Summer is the best season for foraging, when beach plums and wild grapes are ripe for the picking, and black walnuts fall from the neighbor’s tree. Violet Cabot would know. She spent much of the summer foraging with her family, scouring the landscape for rare berries and searching the swamps of Aquinnah for watercress.

A sixth grader at the West Tisbury school, Violet has been preparing for the big event of the fall — the Local Wild Food Challenge, which will be held at the Edgartown Rod and Gun Club on Columbus Day. Foraging is hard work, she said, but it pays off when the dish is served.

“It’s just like it’s come full circle. You went out to pick the food and you made the food and now you get to eat it,” she said in a telephone conversation Tuesday.

Contest includes a kid's event this year — bite size squirrel anyone? — Alison L. Mead

It’s New Zealander Bill Manson’s fourth year presenting the culinary arts challenge to Islanders. The event invites contestants to prepare creative dishes featuring local foods and compete against each other. Dishes are evaluated on the quality of the ingredients, presentation, taste and effort. And this year the contest includes a kid’s category, where they will be judged separately from adults.

While it was cool to rub shoulders with some of the most talented chefs on the Island last year, it was also a bit intimidating, Violet said, to compete head to head with them. Last year, Violet’s striped bass with a side of acorn squash and watercress salad, which she prepared with her friend Rose, won her a prize of a hot chocolate mix. This year, she’ll be joined by a group of Island kids organized by the Island Grown Schools group, a nonprofit that teaches farm-based education to students. Her mother Nicole works for Island Grown Schools at West Tisbury School, and has recruited a group of avid foragers to mentor the kids on foraging trips. Mrs. Cabot discovered that wild food epicureans are all around her — they’re people she’s known for years who forage in their free time.

“Once you start going to the wild food challenge, you connect with people who you know on a different level,” Mrs. Cabot said. “It kind of brings together unlikely combinations of people for the sake of what is locally sourced, and [learning about] what is growing all around us.”

Mr. Manson’s goal is to get people to interact with their environment in a new way.

“It gets you to look at your resources in a different way, so that you want to protect and nurture them,” he said. The result is better-tasting, healthier food, he added. To qualify for the competition, the dish need only contain one wild ingredient.

“I want to make this as easy as possible,” he said. “We want them to feel there are no barriers to having a go at it.” He’s interested in the foraging stories contestants tell when they present their dishes, and the knowledge gained from those experiences. Last year, the contest drew 50 competitors, and many more spectators. This year’s guest of honor will be the winner of Mr. Manson’s most recent wild foods challenge, which he held in Finland.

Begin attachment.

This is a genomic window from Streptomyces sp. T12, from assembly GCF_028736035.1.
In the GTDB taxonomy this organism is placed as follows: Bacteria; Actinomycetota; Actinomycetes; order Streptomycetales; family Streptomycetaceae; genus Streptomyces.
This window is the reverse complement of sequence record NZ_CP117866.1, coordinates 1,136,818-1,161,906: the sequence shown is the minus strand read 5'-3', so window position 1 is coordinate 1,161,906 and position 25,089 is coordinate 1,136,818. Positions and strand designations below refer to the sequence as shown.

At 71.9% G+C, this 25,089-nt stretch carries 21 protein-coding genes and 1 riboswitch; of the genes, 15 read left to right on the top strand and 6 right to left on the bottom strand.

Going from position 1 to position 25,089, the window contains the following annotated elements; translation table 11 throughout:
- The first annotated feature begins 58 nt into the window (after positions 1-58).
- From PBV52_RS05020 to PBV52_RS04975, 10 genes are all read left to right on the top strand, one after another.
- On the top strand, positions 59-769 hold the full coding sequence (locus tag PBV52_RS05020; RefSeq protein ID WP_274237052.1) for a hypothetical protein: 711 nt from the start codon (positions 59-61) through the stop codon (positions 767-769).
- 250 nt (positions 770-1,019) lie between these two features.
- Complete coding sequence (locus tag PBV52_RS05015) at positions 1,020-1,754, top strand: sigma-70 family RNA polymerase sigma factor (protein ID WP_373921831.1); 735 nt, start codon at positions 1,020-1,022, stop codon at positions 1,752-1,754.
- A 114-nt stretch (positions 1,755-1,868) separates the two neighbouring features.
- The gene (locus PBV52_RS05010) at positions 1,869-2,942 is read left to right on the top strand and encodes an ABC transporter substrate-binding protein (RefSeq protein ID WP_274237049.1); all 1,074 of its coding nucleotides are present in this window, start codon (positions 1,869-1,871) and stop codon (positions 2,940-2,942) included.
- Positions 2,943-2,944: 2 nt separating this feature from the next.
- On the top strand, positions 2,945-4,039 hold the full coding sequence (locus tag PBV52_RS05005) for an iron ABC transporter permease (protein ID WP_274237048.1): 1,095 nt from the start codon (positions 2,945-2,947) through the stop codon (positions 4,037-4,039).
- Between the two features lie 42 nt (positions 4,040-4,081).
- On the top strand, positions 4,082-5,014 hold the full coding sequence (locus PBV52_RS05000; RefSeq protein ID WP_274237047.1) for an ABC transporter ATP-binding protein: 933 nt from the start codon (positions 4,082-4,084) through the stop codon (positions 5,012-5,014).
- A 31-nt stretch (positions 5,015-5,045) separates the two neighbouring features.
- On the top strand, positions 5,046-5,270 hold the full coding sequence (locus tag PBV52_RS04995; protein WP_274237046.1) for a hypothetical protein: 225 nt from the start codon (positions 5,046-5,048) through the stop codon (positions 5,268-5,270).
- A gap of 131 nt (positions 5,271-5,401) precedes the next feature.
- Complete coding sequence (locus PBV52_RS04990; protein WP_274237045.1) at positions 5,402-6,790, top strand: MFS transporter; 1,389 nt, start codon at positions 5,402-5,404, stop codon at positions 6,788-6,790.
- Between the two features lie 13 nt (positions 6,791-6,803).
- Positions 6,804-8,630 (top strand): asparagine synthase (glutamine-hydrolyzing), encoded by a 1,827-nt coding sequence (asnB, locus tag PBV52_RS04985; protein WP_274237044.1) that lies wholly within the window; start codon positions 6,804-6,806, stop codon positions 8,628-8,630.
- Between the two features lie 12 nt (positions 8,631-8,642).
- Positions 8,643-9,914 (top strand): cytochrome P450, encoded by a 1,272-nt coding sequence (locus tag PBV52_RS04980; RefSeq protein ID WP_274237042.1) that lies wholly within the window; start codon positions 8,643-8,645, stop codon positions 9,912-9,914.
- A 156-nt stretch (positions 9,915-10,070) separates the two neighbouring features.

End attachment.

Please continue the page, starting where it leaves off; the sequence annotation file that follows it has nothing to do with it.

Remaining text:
The chef, Simo Saarimaa, earned his title with a wild pike dish served with chanterelle croquette, a mushroom soup, along with wild leek confit, puréed red sorrel and sun choke chips. He won against stiff competition from his fellow Finns who concocted meals featuring fried wood ants, reindeer meat and cuts of goose. As a reward for his superior culinary arts, Mr. Saarimaa won a trip to the Vineyard, where he will judge the Island’s offerings at the Monday contest.

Mr. Manson says there is a surprising amount of edible herbs and berries lurking in unexpected places here on the Island, if you know where to look.

“There are resources that are so abundant and a group of people who are willing and quite keen to look after those resources,” he said. For example, dogwood berries are edible and delicious, he told a crowd at the Living Local Harvest Festival on Saturday. He also urged amateur foragers to experiment with goldenrod and fennel pollen, which he paired together in a mustard-like sauce and served to the crowd over venison sliders. But if ever in doubt while foraging, leave the ingredient out, he said. Better to forage with an experienced gatherer who know’s what’s safe, or consult Google.

In the past, dishes have featured a host of wild Island plants, and meats such as squirrel, venison, rabbit and black bear sourced off-Island. You can also expect shellfish, crustaceans and a variety of finfish to appear at the judging table, Mr. Manson said.

Even though it’s a competitive food event, the atmosphere’s not cutthroat, Ms. Cabot said. ”Everyone is cheering everybody on, and I think that’s why it’s so great for kids.”

“A lot of kids are watching those [cooking] shows on TV and this brings it to a local level and makes it doable and non-threatening in a really healthy way,” she added.

The Local Wild Food Challenge is from 3 to 6 p.m. on Oct. 14 at the Rod and Gun Club in Edgartown. Visit for more information.